U.S. Rep. Liz Cheney (R-Wyoming) had just two words for Trump-endorsed candidate Harriet Hageman and her team as the former Cheney ally announced a bid to unseat her: “Bring it.”
Less than a week into Hageman’s candidacy, it appeared her campaign — and the greater Trump orbit — is bringing everything it’s got.
Within hours of Trump’s Thursday endorsement, two Cheney opponents — Sheridan County Republican Party Chairman Bryan Miller and Cheyenne attorney Darin Smith — announced they are withdrawing from the race. Smith dropped hints at a future gubernatorial run in his statement.
On Friday, Politico reported numerous members of Trump’s camp had signed on to work on Hageman’s campaign while Trump’s son, Donald Trump Jr., was named an honorary chair to her newly formed Wyoming Values PAC.
“You may have been reading about Team Hageman,” the Hageman campaign said Friday. “For the record, we are bringing it.”
Cheney appeared unfazed about Hageman in a Friday telephone conference with Wyoming reporters, calling her former adviser’s bid nothing more than an opportunistic stab at capitalizing on Trump’s allegations the election was stolen.
“She seems to be stepping into the shoes of people like Rudy Giuliani and Sidney Powell, two attorneys who have recently been sanctioned by the courts for lying about the election,” Cheney said of Hageman, an attorney who works for the influential New Civil Liberties Alliance in Washington D.C. “It’s really tragic to see that kind of opportunism. It’s completely inconsistent with Wyoming values.”
With Trump’s interest in the race, observers speculate the 2022 Republican primary could easily shatter spending records for a U.S. House race in Wyoming. Typically small-dollar affairs, Republican candidates rarely raise — much less spend — more than $1 million in their bids to represent Wyoming. Cheney is currently the only candidate in a U.S. House race to spend more than $1 million in an individual cycle since 2006, when incumbent Rep. Barbara Cubin spent more than $1.2 million in a tight contest with Democrat Gary Trauner. The Cheney campaign has already spent nearly $750,000 this cycle and, entering the third quarter of 2021, boasts just over $2.8 million in reserves, according to campaign finance reports.
There is no guarantee the biggest spender will ultimately succeed, political consultant Rob Jennings said Thursday. As a 2010 gubernatorial candidate, Republican Colin Simpson actually saw his poll numbers decline as he spent more money, Jennings said, though he was handily outspent by Gov. Matt Mead. Other gubernatorial candidates, like 2018 primary candidate Sam Galeotos, experienced a similar backslide as his spending increased.
“The more his face showed up in people’s mailboxes and on text messages, the more his numbers went backwards, and he lost,” Jennings said. “You can have $100 million to spend in Wyoming and it’s not going to work, because you’re overbuying. You only need 30,000 to 35,000 voters, and that doesn’t have to cost $2 million.”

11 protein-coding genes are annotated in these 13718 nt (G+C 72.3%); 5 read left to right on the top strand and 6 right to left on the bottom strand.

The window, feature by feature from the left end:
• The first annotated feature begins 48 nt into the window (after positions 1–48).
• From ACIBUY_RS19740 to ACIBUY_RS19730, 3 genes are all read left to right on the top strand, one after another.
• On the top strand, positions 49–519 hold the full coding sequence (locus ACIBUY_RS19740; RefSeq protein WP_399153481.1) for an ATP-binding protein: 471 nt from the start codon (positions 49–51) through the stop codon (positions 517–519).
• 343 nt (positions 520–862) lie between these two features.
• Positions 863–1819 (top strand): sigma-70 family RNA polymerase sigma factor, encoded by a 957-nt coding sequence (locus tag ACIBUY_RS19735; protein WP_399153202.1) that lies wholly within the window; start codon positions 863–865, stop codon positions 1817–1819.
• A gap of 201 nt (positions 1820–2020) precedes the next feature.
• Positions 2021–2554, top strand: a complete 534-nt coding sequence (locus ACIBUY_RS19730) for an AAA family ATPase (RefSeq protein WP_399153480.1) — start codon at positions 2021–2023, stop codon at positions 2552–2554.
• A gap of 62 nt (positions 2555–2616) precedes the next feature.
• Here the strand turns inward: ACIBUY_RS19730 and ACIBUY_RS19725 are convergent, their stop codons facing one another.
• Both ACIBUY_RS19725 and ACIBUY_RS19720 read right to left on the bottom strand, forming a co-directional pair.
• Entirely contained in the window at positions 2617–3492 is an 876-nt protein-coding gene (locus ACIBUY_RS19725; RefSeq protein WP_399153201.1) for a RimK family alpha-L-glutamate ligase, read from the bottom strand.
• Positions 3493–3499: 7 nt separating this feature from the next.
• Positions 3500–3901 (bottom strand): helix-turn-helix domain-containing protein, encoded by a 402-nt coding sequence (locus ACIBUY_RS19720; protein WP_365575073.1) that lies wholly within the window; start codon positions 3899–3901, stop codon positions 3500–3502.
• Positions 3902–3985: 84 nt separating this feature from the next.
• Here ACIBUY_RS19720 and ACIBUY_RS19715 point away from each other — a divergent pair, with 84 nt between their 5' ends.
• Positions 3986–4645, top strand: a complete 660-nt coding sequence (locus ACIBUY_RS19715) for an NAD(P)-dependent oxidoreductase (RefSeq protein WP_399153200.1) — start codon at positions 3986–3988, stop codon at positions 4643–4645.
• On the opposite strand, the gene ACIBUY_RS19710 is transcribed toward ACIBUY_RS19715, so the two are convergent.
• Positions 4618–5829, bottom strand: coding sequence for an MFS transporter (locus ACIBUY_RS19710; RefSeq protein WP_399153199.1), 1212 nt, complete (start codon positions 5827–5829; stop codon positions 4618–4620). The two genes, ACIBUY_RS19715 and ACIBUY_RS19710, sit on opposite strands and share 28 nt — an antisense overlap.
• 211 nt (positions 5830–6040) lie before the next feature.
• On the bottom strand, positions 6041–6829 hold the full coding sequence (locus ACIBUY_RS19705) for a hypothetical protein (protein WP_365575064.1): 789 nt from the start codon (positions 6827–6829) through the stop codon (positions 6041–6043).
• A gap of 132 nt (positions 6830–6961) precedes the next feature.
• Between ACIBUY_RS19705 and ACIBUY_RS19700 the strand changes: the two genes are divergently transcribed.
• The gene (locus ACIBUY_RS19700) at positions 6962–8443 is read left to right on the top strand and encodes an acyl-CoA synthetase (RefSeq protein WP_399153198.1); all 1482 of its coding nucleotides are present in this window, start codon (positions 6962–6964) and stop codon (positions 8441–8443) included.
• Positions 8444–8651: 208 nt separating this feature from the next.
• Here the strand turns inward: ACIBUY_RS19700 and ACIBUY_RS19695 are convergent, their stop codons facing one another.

Cheney said she believes the high-profile outside attention brings her an advantage due to Wyoming’s traditional distrust of interlopers in the state’s affairs.
“I think that what we are seeing is sort of this arrogance of outside political operatives thinking that they can come into Wyoming and try to fool Wyoming voters, and try to ultimately convince Wyoming voters to do what the folks in Bedminster or Mar-a-Lago think makes sense for us,” Cheney said. “And in election after election after election, going back decades, that kind of approach has never worked here. It never will work here.”
What history has shown, however, is that vote-splitting caused by crowded primary tickets can have an enormous impact, and often benefits the incumbent.
As such, members of the GOP have sought to consolidate the field against Cheney, urging candidates to honor their oaths to withdraw from the race should Trump endorse another candidate and, in some cases, encouraging them to drop out. Candidate Marissa Selvig told WyoFile Thursday that Wyoming Republican Chairman Frank Eathorne encouraged her to drop out of the race through her husband at a candidate forum earlier in the summer. (Eathorne later denied pressuring Selvig in an interview with the Washington Examiner.)
Cheney criticized the party’s actions Friday.
“So many people in our state party in the leadership in the state party have decided that they are going to put loyalty and allegiance to one man, who happens to be a president who provoked an attack on the Capitol and did not send help while the attack was underway,” Cheney said. “They’ve proved loyalty to that person, and I include Harriet Hageman and a number of my other opponents in that category, above their duty to the Constitution. And that is a very dangerous and indefensible position to have taken.”